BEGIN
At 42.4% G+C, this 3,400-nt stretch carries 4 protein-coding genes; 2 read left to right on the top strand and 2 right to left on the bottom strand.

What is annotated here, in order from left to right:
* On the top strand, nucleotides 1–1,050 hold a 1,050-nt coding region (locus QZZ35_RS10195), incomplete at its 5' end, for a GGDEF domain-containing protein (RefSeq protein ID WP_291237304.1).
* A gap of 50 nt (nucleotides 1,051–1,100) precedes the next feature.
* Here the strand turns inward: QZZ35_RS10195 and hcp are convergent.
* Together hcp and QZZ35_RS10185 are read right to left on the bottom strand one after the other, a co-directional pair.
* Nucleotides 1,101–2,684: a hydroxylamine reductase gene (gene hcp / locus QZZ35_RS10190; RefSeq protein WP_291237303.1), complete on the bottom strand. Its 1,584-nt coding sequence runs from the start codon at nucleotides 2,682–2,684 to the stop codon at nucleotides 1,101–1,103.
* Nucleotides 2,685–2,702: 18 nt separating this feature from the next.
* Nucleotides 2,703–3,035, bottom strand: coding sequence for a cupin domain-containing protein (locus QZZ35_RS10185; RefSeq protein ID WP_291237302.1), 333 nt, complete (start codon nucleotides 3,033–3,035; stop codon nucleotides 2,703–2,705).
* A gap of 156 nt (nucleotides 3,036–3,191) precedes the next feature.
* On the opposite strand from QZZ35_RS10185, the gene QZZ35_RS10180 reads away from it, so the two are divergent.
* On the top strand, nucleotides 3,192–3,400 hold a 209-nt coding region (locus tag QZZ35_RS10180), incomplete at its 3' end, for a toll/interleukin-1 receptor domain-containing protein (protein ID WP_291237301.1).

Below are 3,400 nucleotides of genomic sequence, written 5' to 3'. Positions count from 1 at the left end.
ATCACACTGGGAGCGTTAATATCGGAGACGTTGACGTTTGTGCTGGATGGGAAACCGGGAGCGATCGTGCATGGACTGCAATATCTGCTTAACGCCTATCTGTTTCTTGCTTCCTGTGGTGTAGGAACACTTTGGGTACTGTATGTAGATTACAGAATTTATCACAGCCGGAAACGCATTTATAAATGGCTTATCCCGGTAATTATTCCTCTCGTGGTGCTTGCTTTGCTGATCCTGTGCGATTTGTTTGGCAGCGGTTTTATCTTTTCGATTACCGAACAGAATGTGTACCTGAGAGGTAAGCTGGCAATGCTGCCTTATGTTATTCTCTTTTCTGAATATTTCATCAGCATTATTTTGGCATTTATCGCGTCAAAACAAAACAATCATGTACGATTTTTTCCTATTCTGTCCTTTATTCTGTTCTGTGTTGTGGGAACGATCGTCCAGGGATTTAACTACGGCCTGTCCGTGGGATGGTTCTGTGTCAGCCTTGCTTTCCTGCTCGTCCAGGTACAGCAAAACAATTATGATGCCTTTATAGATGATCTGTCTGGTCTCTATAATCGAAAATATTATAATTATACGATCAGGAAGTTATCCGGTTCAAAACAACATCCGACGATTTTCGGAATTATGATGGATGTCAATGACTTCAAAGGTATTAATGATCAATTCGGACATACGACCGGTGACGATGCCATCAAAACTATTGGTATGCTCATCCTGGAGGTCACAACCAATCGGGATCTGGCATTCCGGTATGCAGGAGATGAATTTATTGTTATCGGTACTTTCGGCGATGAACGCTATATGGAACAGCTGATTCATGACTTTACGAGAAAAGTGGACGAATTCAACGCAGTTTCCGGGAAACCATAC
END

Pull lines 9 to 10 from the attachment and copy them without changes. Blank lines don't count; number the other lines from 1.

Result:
* Nucleotides 2,703–3,035, bottom strand: coding sequence for a cupin domain-containing protein (locus QZZ35_RS10185; RefSeq protein ID WP_291237302.1), 333 nt, complete (start codon nucleotides 3,033–3,035; stop codon nucleotides 2,703–2,705).
* A gap of 156 nt (nucleotides 3,036–3,191) precedes the next feature.